Successful kidney transplantation across a positive complement-dependent cytotoxicity crossmatch by using C1q assay-directed, bortezomib-assisted desensitization: A case report
Human leukocyte antigen (HLA) is the major immunologic barrier in kidney transplantation (KT). Various desensitization protocols to overcome the HLA barrier have increased the opportunity for transplantation in sensitized patients. In addition, technological advances in solid-phase assays have permitted more comprehensive assessment of donor-specific antibodies. Although various desensitization therapies and immunologic techniques have been developed, the final transplantation decision is still based on the classic complement-dependent cytotoxicity (CDC) crossmatch (XM) technique. Some patients who fail to achieve negative XM have lost their transplant opportunities, even after receiving sufficient desensitization therapies.Patient concerns:
A 57-year-old male with end-stage renal disease secondary to chronic glomerulonephritis was scheduled to have a second transplant from his son, but CDC XM was positive.Diagnoses:
Initial CDC XM (Initial T-AHG 1:32) and flow-cytometry XM were positive. Anti-HLA-B59 donor specific antibody was detected by Luminex single antigen assay.Interventions:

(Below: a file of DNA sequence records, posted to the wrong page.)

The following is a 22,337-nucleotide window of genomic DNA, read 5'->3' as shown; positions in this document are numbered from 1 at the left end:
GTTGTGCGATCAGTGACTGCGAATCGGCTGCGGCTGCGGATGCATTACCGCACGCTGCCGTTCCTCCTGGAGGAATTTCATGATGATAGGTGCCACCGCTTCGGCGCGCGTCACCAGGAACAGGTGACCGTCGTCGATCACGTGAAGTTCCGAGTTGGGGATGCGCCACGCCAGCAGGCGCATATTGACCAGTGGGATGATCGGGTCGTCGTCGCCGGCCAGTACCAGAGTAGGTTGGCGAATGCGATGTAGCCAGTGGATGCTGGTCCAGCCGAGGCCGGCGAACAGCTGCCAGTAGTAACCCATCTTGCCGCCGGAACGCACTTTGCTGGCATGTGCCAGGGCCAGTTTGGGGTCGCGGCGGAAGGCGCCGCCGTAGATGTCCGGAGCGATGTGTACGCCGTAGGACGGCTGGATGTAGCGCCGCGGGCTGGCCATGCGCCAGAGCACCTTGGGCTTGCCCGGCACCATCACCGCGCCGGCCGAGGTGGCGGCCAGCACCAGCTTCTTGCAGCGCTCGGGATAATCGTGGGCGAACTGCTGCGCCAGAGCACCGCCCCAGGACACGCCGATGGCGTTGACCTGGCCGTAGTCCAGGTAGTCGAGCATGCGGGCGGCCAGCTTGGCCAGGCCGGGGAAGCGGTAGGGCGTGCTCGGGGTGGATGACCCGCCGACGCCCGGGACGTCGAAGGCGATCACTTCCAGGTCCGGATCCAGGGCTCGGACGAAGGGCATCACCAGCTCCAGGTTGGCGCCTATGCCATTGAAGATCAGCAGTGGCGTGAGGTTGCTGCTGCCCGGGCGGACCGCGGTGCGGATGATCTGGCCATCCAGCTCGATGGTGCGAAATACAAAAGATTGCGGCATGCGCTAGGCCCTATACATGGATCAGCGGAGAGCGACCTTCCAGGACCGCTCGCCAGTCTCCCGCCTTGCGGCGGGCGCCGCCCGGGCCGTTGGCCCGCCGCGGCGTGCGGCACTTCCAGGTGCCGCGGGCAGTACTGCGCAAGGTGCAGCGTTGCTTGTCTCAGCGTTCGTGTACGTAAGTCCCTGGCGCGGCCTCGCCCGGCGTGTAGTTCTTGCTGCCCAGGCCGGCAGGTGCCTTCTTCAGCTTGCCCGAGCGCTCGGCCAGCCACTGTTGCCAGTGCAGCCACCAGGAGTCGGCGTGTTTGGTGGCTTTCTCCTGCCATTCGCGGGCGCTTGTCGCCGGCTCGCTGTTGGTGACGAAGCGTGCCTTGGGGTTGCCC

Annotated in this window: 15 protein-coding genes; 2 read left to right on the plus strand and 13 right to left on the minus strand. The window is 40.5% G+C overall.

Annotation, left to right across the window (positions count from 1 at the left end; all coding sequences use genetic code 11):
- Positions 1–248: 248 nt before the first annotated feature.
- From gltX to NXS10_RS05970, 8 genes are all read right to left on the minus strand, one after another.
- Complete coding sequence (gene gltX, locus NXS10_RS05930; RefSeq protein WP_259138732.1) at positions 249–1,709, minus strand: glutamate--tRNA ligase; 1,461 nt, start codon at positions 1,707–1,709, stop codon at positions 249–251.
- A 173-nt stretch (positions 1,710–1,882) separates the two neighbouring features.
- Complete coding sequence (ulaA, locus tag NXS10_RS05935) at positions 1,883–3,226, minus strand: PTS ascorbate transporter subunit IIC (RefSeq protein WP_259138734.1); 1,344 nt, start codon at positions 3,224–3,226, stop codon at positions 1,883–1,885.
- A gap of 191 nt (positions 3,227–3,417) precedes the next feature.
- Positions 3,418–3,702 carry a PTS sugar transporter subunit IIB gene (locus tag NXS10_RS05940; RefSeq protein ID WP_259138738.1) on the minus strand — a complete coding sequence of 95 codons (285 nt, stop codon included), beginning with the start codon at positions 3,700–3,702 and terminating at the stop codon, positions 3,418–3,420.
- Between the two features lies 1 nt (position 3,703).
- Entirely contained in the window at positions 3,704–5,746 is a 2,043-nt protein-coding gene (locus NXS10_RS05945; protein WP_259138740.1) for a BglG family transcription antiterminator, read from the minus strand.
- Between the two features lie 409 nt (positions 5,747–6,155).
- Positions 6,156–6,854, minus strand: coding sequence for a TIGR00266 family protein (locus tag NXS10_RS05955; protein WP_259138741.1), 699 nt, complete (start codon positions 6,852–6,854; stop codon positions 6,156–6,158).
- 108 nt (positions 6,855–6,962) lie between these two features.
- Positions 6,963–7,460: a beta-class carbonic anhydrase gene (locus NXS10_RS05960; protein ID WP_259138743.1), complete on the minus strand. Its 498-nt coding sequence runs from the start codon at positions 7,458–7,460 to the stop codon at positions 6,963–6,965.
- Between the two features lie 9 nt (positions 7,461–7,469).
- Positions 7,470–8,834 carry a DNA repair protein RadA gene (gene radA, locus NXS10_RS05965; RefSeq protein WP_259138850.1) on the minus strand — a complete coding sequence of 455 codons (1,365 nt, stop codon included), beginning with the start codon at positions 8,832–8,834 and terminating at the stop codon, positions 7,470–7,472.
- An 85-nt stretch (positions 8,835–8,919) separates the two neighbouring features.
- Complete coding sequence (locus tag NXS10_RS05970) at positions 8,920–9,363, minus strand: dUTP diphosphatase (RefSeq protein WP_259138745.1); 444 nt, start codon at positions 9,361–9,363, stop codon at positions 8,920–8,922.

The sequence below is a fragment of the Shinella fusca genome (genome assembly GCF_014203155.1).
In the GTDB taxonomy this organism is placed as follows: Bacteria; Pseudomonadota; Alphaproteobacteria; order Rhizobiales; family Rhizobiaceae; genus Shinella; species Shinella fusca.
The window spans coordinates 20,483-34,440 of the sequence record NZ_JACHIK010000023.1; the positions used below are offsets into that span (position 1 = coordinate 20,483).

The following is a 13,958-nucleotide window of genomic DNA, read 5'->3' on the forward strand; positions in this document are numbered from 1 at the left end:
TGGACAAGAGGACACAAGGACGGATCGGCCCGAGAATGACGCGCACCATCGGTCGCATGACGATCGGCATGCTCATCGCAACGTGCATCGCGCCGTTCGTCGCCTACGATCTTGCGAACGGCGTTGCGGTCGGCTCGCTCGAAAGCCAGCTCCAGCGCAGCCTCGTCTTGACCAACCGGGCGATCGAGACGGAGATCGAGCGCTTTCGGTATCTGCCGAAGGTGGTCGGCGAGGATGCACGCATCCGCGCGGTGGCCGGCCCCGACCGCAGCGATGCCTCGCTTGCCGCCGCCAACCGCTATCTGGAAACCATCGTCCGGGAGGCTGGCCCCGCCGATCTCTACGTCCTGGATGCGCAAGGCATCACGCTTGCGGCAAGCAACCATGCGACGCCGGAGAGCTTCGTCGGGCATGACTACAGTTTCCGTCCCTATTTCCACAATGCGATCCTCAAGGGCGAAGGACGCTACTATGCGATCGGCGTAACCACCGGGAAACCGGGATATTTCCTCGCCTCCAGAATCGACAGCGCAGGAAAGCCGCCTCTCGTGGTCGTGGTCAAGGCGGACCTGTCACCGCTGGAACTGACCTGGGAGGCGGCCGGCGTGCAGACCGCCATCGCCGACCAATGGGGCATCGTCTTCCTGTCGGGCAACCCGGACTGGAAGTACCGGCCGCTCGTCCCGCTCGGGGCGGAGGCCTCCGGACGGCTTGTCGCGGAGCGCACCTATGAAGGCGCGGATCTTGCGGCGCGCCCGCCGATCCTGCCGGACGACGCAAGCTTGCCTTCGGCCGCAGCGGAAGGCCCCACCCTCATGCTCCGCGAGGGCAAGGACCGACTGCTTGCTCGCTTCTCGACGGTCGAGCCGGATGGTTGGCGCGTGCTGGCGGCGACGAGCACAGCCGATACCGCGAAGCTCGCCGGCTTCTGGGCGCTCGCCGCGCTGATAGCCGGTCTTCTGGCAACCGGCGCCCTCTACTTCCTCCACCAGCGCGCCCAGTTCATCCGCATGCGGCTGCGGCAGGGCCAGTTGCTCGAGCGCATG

Herein, we report a successful case of KT across a positive CDC XM (T-AHG 1:8 at the time of transplantation) by using C1q assay-directed, bortezomib-assisted desensitization. After confirming a negative conversion in the C1q donor-specific antibody, we decided to perform KT accepting a positive AHG-CDC XM of 1:8 at the time of transplantation.Outcomes:
The posttransplant course was uneventful and a protocol biopsy at 3 months showed no evidence of rejection. The patient had excellent graft function at 12 months posttransplant.Lessons:
The results of XM test and solid-phase assay should be interpreted in the context of the individual patient.